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C. Events Leading to the Chapter 11 Filing 26. The Company is party to a Management Services Agreement (“MSA”) with each dental center for which the Company provides management services (collectively the “Dental Centers”). Pursuant to each MSA, the Company provides the Dental Centers with management services such as billing and collection, bookkeeping, accounting and tax services, dentist and staff recruitment, payroll services, human resources, information technology support, equipment and supplies procurement, leasing, repairs and capital improvements, and assistance with compliance, legal issues, governmental affairs, and licensing and permitting. In exchange for providing these services to the Dental Centers, the Company receives a management fee from which it funds its operations. 27. The Company has been a pioneer in supporting dental centers that provide dental care for low-income families.3 It is recognized that children living below the poverty level experience more dental decay and twice as many untreated decayed primary teeth than their upper and middle class contemporaries. For a variety of social and economic reasons, the prevalence, extent and severity of cavities are all more extreme in low-income children. As a result, more extensive and invasive treatment of their teeth is required at an early age. 28. Compounding the problem of dental decay in low-income children is the fact that there is a critical shortage of dentists willing to treat these children. Most of these children, in theory, have access to care through the Medicaid and State Children’s Health Insurance Programs (“SCHIP. The Government Accounting Office and the American Dental Association among others, however, have identified three primary reasons for why most dentists do not treat Medicaid patients: (1) low Medicaid reimbursement rates – generally only 50% to 70% of usual and customary rates; (2) high broken appointment rates among Medicaid patients; and (3) high administrative costs
Over the past several years, a number of the Dental Centers have begun treating low-income adults as well as children. The vast majority of their patients, however, are children.
3

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associated with submitting claims to Medicaid. Non-monetary reasons, including a reluctance by some providers to mix Medicaid patients with more affluent patients, as well as a reluctance to locate clinics in poor neighborhoods, also play a role in limiting the number of dentists who treat a sizable number of Medicaid patients. The Dental Centers play a vital role in filling this critical void. In sum, the Company has developed a successful business model that enables the Dental Centers to focus on providing high quality dental care to Medicaid and SCHIP children, without having to worry about administrative and other factors that ordinarily deter dentists from treating these children. 29. As a result of the efforts of the Dental Centers, more than 1.5 million patients have been served during the past five years improving overall dental health and access to care in many lowincome areas in the twenty-two states in which the Company has had a presence. In 2011, more than ninety percent of the revenues of the Dental Centers came from state Medicaid and SCHIP programs. 30. In September 2006, SSHC acquired substantially all of the assets of FORBA, LLC and its affiliates (“Old FORBA”), which were principally owned by members of the DeRose family. In connection with that acquisition, the Company was capitalized by a group of private equity sponsors and lenders with a mix of equity, senior secured debt and subordinated debt. Presently, the Company is capitalized with $181,700,000 in equity, $153,864,000 million in senior secured debt and $76,005,000 million in subordinated or mezzanine indebtedness. 31. Under the current owners of the Company, the Company grew from providing management services to 47 Dental Centers in September 2006 to providing management services to 67 Dental Centers today.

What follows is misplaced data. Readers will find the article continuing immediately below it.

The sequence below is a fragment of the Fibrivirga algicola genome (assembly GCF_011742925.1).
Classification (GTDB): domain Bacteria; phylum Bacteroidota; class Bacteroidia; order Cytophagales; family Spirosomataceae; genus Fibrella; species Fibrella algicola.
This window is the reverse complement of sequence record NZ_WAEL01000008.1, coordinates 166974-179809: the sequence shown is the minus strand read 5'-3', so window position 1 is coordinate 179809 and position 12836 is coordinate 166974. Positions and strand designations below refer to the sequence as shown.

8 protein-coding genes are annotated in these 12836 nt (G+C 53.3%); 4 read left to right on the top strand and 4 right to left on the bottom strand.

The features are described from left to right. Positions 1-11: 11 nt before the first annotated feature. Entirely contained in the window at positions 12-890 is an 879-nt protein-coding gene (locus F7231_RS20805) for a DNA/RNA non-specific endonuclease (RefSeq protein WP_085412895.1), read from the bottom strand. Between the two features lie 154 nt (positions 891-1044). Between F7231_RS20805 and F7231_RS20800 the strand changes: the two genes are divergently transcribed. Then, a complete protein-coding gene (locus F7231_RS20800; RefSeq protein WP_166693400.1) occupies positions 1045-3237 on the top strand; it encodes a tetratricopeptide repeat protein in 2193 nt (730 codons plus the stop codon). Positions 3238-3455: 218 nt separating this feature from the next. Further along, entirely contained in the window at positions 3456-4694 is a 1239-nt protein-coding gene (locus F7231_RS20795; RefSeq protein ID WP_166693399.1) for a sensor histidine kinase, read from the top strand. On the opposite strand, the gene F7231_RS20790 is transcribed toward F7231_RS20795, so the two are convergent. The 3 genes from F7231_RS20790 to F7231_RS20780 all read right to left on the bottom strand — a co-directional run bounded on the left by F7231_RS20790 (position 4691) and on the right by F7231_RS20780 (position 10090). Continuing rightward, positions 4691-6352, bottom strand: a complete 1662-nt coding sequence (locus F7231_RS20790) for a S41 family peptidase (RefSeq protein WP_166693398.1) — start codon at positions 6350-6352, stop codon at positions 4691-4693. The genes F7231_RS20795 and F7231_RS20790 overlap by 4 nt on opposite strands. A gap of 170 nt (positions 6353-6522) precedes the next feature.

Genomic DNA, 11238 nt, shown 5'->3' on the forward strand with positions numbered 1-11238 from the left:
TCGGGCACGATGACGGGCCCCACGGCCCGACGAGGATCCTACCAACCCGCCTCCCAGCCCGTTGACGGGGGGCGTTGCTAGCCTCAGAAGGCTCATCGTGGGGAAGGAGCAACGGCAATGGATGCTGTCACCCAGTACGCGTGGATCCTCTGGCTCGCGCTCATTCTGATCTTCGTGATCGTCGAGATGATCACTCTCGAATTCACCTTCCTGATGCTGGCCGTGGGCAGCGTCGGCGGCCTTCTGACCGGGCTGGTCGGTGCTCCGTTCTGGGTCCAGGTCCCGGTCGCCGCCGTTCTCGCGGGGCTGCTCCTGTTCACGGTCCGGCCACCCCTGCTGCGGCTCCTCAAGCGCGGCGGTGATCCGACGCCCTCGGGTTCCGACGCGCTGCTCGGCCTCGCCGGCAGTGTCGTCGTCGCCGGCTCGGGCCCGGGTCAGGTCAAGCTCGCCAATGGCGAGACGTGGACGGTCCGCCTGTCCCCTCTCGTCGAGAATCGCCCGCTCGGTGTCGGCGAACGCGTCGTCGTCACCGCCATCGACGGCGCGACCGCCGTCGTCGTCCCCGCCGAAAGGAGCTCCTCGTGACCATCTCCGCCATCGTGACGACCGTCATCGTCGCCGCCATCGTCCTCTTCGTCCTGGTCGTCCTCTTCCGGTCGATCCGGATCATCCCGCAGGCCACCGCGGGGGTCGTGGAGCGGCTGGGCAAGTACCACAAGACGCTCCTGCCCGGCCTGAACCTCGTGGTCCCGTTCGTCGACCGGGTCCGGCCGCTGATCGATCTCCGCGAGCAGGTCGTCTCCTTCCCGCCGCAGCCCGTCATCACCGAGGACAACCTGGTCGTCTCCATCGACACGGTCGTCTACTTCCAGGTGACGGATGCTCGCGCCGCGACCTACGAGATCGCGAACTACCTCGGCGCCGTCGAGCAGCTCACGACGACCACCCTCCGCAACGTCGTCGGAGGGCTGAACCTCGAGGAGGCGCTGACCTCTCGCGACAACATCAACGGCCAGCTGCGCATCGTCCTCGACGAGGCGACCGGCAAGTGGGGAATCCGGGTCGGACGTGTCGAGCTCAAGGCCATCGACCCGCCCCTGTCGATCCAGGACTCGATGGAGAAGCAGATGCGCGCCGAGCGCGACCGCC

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32. In 2007, The Office of Inspector General of the U.S. Department of Health and Human Services ("OIG") began an investigation of the Company and the Dental Centers. At about the same time period, the United States Department of Justice (the "DOJ"), began an investigation of the Company and the Dental Centers. Thereafter, a number of state Attorneys General commenced parallel state investigations of the Company and the Dental Centers. The New York State Office of Medicaid Inspector General ("OMIG") also commenced an investigation. 33. In addition to these investigations by various governmental entities, in November 2007, Dental Centers in the Washington, D.C. area became the subject of a local television investigative news report which was extraordinarily negative and suggested that the Dental Centers were providing services which were not medically necessary. That program was subsequently rebroadcast on “Good Morning America.” In addition, media outlets in other areas of the country picked up the story. The Company, on behalf of the Dental Centers, vigorously disputed the allegations in the media and endeavored to educate the media about the profound treatment needs of its patient population. 34. The cumulative effect of the investigations by the governmental entities along with the negative news stories placed an extraordinary burden on the Company. During the pendency of the investigations, the Company spent millions of dollars to defend itself and the Dental Centers. 35. In January 2010, the Company entered into Settlement Agreements with the DOJ and the 22 states in which it operated (the “States”) to bring an end to the investigations (the “Settlement Agreements”). Without admitting to any wrongdoing, the Company agreed to pay a total of $24,000,000 to the DOJ and the States over a five-year period and entered into two Corporate Integrity Agreements